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This report of the compensation committee is not “soliciting material,” shall not be deemed “filed” with the SEC and shall not be incorporated by reference by any general statement incorporating by reference this proxy statement into any filing under the Securities Act of 1933, as amended, or the Securities Exchange Act of 1934, as amended, whether made before or after the date hereof and irrespective of any general incorporation language in any such filing, except to the extent that we specifically incorporate this information by reference, and shall not otherwise be deemed filed under such acts.

Respectfully submitted,

The Compensation Committee of the Board of Directors

James L. Tyree (Chairperson)

Thomas A. Edwards

Joseph M. Feczko, M.D.

Rita I. Jain, M.D.

Henry A. McKinnell, Jr., Ph.D.

 

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Compensation Tables

Summary Compensation Table

The following table shows information regarding the compensation of our named executive officers during the fiscal years ended December 31, 2020, 2019 and 2018.

 

Name and Principal Position

  Year     Salary     Bonus     Stock
Awards(1)
    Option
Awards(1)
    Non-Equity
Incentive Plan
Compensation(2)
    All Other
Compensation(3)
    Total  

Thomas J. Schall, Ph.D.

    2020     $ 707,000       —       $ 4,831,383     $ 2,400,162     $ 424,200     $ 3,564     $ 8,366,309  

President and Chief Executive Officer

    2019       643,463       —         771,400       1,601,697       321,732       3,564       3,341,856  
    2018       616,890       —       977,400       1,975,654       289,959       2,322       3,862,225  

Susan M. Kanaya

    2020       521,000       —         1,444,290       718,370       234,450       2,322       2,920,432  

Executive Vice President, Chief Financial and Administrative Officer and Secretary

   
2019
2018
 
 
   
495,951
475,570
 
 
   
—  
—  
 
 
   
330,600
325,800
 
 
   
557,112
749,386
 
 
   
198,380
178,790
 
 
   
2,322
2,322
 
 
   
1,584,365
1,731,868
 
 

Markus J. Cappel, Ph.D.

    2020       445,000       —         1,085,547       540,456       160,200       2,322       2,233,525  

Chief Business Officer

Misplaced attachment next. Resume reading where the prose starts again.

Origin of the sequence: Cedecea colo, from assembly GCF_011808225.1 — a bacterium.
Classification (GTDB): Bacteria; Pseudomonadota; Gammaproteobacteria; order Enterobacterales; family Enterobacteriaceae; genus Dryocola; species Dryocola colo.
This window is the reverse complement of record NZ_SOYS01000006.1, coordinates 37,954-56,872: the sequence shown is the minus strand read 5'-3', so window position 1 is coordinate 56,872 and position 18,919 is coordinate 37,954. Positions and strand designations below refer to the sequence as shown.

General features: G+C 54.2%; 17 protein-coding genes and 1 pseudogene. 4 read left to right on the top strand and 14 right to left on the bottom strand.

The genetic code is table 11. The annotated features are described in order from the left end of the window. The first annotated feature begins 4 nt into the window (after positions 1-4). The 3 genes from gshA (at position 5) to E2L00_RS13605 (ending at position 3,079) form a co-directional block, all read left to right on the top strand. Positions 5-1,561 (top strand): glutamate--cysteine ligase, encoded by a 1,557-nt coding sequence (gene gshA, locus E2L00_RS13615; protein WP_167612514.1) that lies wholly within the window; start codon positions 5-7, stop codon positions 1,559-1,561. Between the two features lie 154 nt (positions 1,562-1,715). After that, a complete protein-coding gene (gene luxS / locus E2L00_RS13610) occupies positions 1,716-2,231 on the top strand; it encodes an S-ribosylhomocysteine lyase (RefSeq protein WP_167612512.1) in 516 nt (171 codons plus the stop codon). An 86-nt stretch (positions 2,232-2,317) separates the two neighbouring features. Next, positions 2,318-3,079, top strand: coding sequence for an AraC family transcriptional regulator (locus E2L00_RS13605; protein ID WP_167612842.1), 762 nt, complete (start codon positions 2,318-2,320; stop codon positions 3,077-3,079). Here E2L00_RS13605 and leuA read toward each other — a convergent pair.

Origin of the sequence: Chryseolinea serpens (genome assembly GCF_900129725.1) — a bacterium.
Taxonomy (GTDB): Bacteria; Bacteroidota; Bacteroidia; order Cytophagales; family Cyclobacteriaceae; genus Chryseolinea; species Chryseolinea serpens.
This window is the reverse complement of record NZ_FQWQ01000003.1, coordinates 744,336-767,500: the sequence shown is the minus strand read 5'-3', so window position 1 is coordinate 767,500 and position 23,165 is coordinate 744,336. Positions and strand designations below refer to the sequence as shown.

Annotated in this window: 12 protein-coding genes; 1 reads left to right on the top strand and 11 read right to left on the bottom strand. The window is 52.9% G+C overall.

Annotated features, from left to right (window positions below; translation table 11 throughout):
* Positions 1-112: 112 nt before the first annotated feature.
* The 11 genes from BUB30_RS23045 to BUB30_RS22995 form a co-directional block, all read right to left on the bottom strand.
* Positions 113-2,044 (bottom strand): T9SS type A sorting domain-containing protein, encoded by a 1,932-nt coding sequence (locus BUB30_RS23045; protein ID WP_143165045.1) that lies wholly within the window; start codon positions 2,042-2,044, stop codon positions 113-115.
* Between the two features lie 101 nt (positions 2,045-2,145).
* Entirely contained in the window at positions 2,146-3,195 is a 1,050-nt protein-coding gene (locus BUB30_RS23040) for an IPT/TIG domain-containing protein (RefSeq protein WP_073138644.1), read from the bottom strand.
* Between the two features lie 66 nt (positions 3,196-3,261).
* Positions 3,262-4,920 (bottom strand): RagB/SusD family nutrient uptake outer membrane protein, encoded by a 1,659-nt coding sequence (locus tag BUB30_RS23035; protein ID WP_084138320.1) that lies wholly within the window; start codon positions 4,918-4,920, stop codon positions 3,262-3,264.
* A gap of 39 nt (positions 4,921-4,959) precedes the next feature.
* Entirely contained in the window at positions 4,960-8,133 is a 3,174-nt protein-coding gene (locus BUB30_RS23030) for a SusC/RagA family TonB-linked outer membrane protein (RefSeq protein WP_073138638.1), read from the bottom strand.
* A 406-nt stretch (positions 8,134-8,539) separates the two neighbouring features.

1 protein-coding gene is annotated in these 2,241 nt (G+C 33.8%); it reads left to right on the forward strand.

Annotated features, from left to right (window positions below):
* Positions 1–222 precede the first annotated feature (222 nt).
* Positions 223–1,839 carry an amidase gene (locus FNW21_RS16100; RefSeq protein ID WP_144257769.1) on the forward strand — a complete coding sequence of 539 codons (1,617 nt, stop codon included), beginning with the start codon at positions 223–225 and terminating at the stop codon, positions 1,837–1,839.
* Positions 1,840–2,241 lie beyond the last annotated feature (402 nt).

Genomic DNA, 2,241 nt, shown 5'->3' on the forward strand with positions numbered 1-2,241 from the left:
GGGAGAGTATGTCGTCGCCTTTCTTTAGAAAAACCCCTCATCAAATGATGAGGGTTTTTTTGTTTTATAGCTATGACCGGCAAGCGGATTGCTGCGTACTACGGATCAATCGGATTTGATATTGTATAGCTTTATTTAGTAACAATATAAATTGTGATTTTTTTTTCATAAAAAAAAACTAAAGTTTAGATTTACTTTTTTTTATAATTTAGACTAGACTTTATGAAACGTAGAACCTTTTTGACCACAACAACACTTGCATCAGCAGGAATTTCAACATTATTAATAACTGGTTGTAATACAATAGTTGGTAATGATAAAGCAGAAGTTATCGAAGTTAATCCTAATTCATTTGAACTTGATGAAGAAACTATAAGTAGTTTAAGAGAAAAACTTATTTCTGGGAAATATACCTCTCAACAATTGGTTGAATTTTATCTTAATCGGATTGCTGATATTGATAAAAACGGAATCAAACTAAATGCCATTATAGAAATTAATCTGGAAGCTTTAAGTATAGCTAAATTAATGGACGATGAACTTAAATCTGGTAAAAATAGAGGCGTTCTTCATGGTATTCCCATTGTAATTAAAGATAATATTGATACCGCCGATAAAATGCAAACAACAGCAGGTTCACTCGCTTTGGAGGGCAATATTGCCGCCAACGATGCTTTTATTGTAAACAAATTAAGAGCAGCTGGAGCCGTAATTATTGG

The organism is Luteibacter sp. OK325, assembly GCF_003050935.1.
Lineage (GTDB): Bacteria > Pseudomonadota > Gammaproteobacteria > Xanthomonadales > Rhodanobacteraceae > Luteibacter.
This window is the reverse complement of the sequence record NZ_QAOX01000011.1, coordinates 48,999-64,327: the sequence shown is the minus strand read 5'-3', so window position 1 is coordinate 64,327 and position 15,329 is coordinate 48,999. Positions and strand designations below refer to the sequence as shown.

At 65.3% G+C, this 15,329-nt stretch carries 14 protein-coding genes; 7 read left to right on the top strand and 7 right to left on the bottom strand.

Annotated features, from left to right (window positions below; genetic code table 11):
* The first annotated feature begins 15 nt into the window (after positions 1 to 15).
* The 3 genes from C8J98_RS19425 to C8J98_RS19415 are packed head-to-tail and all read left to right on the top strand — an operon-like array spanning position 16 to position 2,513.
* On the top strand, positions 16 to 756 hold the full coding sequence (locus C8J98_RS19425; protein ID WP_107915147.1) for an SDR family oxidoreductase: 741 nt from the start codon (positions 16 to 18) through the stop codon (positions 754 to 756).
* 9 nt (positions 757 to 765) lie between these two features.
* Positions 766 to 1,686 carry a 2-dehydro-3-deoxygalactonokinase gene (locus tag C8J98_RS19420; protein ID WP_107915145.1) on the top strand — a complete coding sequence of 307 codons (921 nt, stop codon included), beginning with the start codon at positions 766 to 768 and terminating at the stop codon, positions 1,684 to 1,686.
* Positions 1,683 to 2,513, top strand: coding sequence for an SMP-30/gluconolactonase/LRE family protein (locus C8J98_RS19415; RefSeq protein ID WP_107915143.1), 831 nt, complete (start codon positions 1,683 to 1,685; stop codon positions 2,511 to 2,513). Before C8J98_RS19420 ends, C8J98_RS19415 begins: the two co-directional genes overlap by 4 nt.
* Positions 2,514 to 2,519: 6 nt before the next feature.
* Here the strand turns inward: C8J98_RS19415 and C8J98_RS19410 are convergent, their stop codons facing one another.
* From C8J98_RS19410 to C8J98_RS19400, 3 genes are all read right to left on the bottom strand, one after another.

2019       426,981       —         220,400       487,473       134,499       2,322       1,271,675  
    2018       409,390       —       217,200       476,882       134,685       2,322       1,240,479  

 

(1)

Amounts shown represent the aggregate grant date fair value of the stock or option awards granted during the relevant fiscal year computed in accordance with FASB ASC Topic 718. These amounts do not correspond to the actual value that will be recognized by the named executive officer with respect to such awards. The assumptions used in the valuation of these awards are consistent with the valuation methodologies specified in the notes to our financial statements included in our Annual Report on Form 10-K for the year ended December 31, 2020, filed with the SEC on March 1, 2021.

(2)

Amounts shown represent performance bonuses for the relevant fiscal year, which were each paid in a cash lump sum in the first quarter of the following fiscal year.

(3)

Amounts shown represent term life insurance paid by the company on behalf of the named executive officers.

Grants of Plan-Based Awards

The following table sets forth summary information regarding grants of plan-based awards made to our named executive officers during the year ended December 31, 2020.

 

          Estimated Future Payouts
Under Non-Equity Incentive
Plan Awards(1)
    All Other
Stock
Awards:
Number of
Shares of
Stock or
Units (#)
    All Other
Option
Awards:
Number of
Securities
Underlying
Options (#)
    Exercise
or Base
Price of
Option
Awards
($/Sh)
    Grant Date
Fair Value of
Stock and
Option
Awards
($)(2)
 

Name

  Grant
Date
    Threshold
($)
    Target
($)
    Maximum
($)
 

Thomas J. Schall, Ph.D.

    3/3/2020       —       $ 424,200       —         —         —         —         —    
    3/3/2020       —         —         —         —         71,500 (3)    $ 46.59     $ 2,400,162  
    3/3/2020       —         —         —         103,700 (4)      —         —       $ 4,831,383  

Susan M. Kanaya

    3/3/2020       —       $ 234,450       —         —         —         —         —    
    3/3/2020       —         —         —         —         21,400 (3)    $ 46.59     $ 718,370  
    3/3/2020       —         —         —         31,000 (4)      —         —       $ 1,444,290  

Markus J. Cappel, Ph.D.

    3/3/2020       —       $ 178,000       —         —         —         —         —    
    3/3/2020       —         —         —         —         16,100 (3)    $ 46.59     $ 540,456  
    3/3/2020       —         —         —         23,300 (4)      —         —       $ 1,085,547  

 

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(1)

These amounts represent the target 2020 performance bonuses under our bonus program, which are described above under “—Compensation Discussion and Analysis—Performance Bonuses.” Our bonus program does not contain a threshold or maximum bonus opportunity for our named executive officers.

(2)

Amounts shown represent the aggregate grant date fair value of the restricted stock unit and option awards computed in accordance with FASB ASC Topic 718. These amounts do not correspond to the actual value that will be recognized by the named executive officer with respect to such awards. The assumptions used in the valuation of these awards are consistent with the valuation methodologies specified in the notes to our financial statements included in our Annual Report on Form 10-K for the year ended December 31, 2020, filed with the SEC on March 1, 2021.